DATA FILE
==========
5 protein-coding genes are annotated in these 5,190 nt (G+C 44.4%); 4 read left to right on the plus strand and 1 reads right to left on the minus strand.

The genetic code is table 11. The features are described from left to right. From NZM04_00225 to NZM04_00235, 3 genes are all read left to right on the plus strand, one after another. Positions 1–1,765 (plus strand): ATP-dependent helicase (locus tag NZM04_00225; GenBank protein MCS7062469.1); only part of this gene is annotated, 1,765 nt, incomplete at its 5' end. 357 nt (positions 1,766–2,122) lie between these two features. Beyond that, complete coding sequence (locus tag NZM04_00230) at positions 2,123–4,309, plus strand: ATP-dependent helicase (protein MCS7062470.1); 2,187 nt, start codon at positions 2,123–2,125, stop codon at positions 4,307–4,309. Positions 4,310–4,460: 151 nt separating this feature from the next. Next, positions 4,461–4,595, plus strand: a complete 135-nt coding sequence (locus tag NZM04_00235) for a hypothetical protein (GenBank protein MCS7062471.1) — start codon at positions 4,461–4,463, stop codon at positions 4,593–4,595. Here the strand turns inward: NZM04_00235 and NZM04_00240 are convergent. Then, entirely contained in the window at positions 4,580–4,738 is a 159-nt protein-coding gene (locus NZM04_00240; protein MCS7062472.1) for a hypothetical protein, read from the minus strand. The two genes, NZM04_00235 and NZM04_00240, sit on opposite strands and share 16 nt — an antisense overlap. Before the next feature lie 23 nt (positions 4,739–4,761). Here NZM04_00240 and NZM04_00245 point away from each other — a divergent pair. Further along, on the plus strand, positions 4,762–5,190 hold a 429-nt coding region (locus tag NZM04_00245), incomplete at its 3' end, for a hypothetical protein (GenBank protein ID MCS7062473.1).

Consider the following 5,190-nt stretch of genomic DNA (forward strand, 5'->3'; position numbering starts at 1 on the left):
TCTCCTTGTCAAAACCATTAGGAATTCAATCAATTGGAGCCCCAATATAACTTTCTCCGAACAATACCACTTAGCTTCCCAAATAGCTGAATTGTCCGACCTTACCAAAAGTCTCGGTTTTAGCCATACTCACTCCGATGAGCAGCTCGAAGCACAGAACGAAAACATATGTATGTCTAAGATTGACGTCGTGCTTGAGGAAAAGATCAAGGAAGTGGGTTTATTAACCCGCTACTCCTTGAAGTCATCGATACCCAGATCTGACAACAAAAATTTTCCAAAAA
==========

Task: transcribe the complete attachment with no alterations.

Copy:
5 protein-coding genes are annotated in these 5,190 nt (G+C 44.4%); 4 read left to right on the plus strand and 1 reads right to left on the minus strand.

The genetic code is table 11. The features are described from left to right. From NZM04_00225 to NZM04_00235, 3 genes are all read left to right on the plus strand, one after another. Positions 1–1,765 (plus strand): ATP-dependent helicase (locus tag NZM04_00225; GenBank protein MCS7062469.1); only part of this gene is annotated, 1,765 nt, incomplete at its 5' end. 357 nt (positions 1,766–2,122) lie between these two features. Beyond that, complete coding sequence (locus tag NZM04_00230) at positions 2,123–4,309, plus strand: ATP-dependent helicase (protein MCS7062470.1); 2,187 nt, start codon at positions 2,123–2,125, stop codon at positions 4,307–4,309. Positions 4,310–4,460: 151 nt separating this feature from the next. Next, positions 4,461–4,595, plus strand: a complete 135-nt coding sequence (locus tag NZM04_00235) for a hypothetical protein (GenBank protein MCS7062471.1) — start codon at positions 4,461–4,463, stop codon at positions 4,593–4,595. Here the strand turns inward: NZM04_00235 and NZM04_00240 are convergent. Then, entirely contained in the window at positions 4,580–4,738 is a 159-nt protein-coding gene (locus NZM04_00240; protein MCS7062472.1) for a hypothetical protein, read from the minus strand. The two genes, NZM04_00235 and NZM04_00240, sit on opposite strands and share 16 nt — an antisense overlap. Before the next feature lie 23 nt (positions 4,739–4,761). Here NZM04_00240 and NZM04_00245 point away from each other — a divergent pair. Further along, on the plus strand, positions 4,762–5,190 hold a 429-nt coding region (locus tag NZM04_00245), incomplete at its 3' end, for a hypothetical protein (GenBank protein ID MCS7062473.1).

Consider the following 5,190-nt stretch of genomic DNA (forward strand, 5'->3'; position numbering starts at 1 on the left):
TCTCCTTGTCAAAACCATTAGGAATTCAATCAATTGGAGCCCCAATATAACTTTCTCCGAACAATACCACTTAGCTTCCCAAATAGCTGAATTGTCCGACCTTACCAAAAGTCTCGGTTTTAGCCATACTCACTCCGATGAGCAGCTCGAAGCACAGAACGAAAACATATGTATGTCTAAGATTGACGTCGTGCTTGAGGAAAAGATCAAGGAAGTGGGTTTATTAACCCGCTACTCCTTGAAGTCATCGATACCCAGATCTGACAACAAAAATTTTCCAAAAA